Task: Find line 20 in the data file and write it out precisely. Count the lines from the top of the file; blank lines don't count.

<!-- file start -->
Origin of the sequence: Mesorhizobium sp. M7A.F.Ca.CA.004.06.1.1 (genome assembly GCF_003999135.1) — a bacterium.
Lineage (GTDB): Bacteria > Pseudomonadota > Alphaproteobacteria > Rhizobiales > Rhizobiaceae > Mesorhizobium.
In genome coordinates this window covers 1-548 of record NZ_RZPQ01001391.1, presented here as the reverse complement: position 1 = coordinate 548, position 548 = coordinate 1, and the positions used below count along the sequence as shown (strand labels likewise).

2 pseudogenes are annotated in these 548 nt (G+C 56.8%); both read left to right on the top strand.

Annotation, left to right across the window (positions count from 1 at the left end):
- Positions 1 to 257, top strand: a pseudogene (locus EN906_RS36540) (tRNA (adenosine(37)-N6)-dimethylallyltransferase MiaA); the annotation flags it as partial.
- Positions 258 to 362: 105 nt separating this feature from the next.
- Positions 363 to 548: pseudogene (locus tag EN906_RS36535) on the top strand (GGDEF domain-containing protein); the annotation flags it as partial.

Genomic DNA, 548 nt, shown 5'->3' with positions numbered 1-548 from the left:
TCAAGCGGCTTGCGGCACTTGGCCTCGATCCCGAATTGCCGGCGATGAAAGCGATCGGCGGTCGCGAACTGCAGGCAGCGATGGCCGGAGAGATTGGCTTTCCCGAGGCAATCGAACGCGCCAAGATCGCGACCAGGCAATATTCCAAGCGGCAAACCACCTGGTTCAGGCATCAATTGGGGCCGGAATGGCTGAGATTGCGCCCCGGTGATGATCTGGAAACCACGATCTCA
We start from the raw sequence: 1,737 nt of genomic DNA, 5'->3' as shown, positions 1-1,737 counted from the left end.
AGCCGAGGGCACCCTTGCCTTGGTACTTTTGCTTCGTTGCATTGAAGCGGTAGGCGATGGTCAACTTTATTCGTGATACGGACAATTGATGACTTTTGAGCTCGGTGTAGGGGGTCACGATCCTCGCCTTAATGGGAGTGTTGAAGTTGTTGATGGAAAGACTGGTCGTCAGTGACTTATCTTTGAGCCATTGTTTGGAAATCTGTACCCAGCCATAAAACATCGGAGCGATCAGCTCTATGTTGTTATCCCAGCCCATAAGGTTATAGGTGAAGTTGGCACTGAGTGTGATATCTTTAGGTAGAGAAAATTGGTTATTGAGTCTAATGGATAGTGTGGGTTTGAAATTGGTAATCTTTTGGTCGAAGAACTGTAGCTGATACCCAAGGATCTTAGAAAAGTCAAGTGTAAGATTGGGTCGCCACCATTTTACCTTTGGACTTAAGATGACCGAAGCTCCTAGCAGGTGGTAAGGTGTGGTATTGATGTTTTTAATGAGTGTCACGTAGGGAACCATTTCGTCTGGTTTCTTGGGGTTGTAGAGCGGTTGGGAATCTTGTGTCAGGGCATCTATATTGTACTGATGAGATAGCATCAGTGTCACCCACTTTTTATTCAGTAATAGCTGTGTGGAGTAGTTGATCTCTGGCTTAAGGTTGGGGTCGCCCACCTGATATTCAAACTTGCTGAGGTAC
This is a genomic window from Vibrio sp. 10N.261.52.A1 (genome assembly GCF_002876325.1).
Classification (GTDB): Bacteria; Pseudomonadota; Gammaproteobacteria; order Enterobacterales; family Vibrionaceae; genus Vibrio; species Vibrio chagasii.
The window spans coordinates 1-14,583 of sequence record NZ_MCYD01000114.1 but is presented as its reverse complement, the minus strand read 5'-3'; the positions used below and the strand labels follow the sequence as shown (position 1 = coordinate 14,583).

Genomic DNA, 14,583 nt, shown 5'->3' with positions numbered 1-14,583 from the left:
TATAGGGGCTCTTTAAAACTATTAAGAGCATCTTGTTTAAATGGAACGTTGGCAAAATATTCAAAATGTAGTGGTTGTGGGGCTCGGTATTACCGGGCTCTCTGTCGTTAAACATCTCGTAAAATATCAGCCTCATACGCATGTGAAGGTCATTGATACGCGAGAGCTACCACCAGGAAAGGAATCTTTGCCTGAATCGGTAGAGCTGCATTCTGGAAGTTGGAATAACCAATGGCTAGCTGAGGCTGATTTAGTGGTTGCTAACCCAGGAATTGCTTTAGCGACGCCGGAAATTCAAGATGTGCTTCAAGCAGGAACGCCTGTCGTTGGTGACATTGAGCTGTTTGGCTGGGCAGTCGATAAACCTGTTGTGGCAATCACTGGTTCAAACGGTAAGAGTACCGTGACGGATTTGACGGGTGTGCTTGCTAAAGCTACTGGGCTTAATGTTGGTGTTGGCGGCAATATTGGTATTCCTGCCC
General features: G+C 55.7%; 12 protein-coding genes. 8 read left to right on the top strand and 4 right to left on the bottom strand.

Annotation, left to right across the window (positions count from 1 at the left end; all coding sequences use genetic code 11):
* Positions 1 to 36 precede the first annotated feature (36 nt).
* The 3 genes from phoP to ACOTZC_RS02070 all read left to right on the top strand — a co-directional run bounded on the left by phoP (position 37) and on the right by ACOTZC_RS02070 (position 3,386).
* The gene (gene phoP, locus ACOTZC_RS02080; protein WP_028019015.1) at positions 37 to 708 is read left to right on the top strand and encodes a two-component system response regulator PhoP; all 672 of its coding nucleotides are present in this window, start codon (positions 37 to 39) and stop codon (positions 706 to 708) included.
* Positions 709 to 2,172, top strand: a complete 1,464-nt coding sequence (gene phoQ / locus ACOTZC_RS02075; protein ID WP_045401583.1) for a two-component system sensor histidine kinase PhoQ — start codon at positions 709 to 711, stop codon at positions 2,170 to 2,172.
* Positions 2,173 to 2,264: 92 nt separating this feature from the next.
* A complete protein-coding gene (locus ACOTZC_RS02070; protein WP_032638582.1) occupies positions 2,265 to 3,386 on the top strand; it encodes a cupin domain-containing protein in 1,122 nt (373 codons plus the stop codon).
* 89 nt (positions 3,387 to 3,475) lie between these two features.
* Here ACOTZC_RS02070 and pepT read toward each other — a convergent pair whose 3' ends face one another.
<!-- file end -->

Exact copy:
* Positions 1 to 36 precede the first annotated feature (36 nt).